As Harry recalled, Morgan’s PMI discourse was a little overwhelming, but he clearly remembered she said he could cancel the PMI when he got to an 80% LTV.

Q4 2023, Harry Contacts the Servicer to Cancel the PMI

Harry bought the home for $300,000 in 2022 with a 95% LTV mortgage. The original loan amount was $285,000. Terms: 30-year fixed-rate mortgage at 4.25%. The home’s current market value is estimated at $355,000. After 20 months of loan payments, the borrower owed about $276,900. Using the home’s current value relative to the outstanding balance, the borrower calculated the LTV at 78% and requested the servicer to cancel the PMI.

However, as required by the HPA, the servicer correctly calculates the cancellation LTV (based on the original value of $300,000) at 92%. The servicer’s calculated 92% LTV is higher than the HPA borrower-requested cancellation threshold of 80%. The servicer was not obligated under the HPA to cancel the PMI and denied Harry’s cancellation request. Furthermore, were the servicer to oblige Harry, it would be in violation of its servicing agreement with FNMA.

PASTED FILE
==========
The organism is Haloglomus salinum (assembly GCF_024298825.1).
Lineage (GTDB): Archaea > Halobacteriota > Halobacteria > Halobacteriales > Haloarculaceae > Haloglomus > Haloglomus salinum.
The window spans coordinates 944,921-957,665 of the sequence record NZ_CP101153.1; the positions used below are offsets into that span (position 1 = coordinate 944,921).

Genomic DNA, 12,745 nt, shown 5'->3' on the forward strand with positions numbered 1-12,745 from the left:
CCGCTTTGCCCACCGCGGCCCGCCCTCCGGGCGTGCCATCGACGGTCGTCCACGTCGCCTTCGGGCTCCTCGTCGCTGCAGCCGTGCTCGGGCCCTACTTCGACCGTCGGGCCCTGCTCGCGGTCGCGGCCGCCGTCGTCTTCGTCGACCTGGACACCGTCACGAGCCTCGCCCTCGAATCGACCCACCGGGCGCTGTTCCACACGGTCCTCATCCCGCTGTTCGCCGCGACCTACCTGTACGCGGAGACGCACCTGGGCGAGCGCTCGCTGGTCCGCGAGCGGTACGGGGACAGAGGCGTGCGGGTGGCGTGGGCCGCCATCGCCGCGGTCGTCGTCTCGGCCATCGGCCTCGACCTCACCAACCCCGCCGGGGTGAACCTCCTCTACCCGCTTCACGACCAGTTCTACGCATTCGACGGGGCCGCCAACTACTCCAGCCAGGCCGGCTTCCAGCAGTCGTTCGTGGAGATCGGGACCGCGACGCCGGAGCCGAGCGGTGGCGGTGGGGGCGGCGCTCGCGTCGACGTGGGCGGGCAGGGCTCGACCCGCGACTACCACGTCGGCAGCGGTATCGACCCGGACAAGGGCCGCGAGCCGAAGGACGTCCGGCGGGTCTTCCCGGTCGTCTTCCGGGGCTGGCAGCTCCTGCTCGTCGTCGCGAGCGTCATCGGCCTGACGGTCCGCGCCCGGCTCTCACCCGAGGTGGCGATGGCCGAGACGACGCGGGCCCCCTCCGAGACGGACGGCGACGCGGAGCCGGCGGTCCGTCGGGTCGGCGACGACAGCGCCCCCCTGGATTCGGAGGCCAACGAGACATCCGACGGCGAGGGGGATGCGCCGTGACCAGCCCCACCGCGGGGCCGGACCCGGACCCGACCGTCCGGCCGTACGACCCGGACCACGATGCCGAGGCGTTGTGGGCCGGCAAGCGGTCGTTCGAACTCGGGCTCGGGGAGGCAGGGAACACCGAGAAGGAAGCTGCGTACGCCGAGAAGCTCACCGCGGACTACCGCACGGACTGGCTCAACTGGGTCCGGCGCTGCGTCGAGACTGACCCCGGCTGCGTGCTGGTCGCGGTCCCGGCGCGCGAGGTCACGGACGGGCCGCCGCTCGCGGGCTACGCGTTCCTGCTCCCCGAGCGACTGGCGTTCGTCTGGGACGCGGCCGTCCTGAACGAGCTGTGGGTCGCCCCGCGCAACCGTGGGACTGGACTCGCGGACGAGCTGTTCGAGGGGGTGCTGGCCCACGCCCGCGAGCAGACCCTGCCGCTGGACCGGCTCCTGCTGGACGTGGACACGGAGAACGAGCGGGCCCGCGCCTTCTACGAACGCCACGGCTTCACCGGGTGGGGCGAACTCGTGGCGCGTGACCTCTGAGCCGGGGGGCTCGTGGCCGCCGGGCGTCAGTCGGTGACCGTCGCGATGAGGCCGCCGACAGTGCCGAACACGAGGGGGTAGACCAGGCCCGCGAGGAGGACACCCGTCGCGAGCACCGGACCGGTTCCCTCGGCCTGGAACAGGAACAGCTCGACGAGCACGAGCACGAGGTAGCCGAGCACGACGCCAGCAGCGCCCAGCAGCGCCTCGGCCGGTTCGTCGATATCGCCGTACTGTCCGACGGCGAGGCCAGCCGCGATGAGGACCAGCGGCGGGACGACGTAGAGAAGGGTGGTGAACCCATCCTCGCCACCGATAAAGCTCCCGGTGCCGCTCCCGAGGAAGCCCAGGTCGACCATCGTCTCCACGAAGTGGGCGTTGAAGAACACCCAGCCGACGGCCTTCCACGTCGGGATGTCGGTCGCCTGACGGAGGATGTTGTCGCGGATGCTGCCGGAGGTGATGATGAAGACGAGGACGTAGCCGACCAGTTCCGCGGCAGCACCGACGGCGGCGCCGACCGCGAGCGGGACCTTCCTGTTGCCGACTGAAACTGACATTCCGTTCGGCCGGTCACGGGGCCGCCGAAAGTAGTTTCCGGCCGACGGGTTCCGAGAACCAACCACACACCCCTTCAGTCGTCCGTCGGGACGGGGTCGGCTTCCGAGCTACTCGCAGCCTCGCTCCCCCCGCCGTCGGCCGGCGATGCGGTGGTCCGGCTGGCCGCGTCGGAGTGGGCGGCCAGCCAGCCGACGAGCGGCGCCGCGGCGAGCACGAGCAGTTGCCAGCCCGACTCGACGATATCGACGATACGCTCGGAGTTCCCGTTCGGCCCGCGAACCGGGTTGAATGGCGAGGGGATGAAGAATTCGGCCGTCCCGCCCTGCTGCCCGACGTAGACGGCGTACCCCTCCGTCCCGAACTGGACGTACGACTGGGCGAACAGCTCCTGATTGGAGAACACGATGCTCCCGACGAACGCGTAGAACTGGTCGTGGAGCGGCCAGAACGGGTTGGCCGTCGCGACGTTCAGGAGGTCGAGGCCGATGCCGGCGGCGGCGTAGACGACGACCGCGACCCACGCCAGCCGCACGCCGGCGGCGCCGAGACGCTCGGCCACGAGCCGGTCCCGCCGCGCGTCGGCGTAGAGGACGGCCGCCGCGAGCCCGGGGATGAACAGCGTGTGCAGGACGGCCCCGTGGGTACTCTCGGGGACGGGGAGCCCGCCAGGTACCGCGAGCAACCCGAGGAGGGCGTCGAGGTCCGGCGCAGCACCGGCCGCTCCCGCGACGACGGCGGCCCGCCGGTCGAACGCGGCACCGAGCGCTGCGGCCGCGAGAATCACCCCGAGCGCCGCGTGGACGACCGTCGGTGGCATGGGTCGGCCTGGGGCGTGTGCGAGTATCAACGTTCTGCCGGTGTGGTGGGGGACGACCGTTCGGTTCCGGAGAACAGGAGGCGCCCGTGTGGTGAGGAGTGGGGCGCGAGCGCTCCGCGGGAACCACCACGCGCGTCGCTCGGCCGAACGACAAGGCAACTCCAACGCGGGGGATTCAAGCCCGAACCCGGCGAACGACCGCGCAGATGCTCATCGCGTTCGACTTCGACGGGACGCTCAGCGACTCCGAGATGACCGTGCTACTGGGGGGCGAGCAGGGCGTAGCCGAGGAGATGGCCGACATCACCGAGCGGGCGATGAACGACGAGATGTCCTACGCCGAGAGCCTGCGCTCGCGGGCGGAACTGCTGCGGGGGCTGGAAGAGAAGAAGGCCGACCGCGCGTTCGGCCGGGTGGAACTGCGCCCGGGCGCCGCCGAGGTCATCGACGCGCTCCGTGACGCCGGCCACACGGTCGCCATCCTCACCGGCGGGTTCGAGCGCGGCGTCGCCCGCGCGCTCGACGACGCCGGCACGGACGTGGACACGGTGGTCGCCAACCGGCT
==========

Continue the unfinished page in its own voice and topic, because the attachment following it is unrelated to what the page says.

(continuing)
The Non-HPA Cancellation Hoops

The helpful servicer asked Harry if he had improved the home, but he had not.

The servicer correctly explained to the now fuming borrower that the investor’s non-HPA cancellation policy would only permit the servicer to cancel the PMI using the current home value once the loan is at least two years old.

The borrower asked that if he waited four months until the loan was two years old, assuming a current market value of $355,000, would the servicer then cancel the PMI? The servicer calculated the ending loan balance after four more payments at $275,200 and correctly explained that if the loan is over two but less than five years old, the investor’s non-HPA cancellation threshold when using the current home value is 75% LTV. Assuming a current market value of $355,000, the borrower’s LTV in four months would be 78%, still too high for PMI cancellation.

The consumer was livid and produced an email from the originating MLO that stated that at any time the borrower could establish that the loan balance was under an 80% LTV based on a current appraisal, the Servicer had to cancel the PMI under the HPA.

The borrower then asked the representative if, once past the two-year mark, he would pay the loan down to $266,250, bringing the LTV down to 75% based on the market value of $355,000, could the PMI be cancelled. The servicer stated, based on another request for cancellation and assuming a 75% LTV as evidenced by an appropriate interior/exterior appraisal, once past the two-year mark, assuming no late payments, and absent any investor policy changes, the servicer would reevaluate the borrowers PMI cancellation request and commence termination of the PMI in accord with the then current investor policy.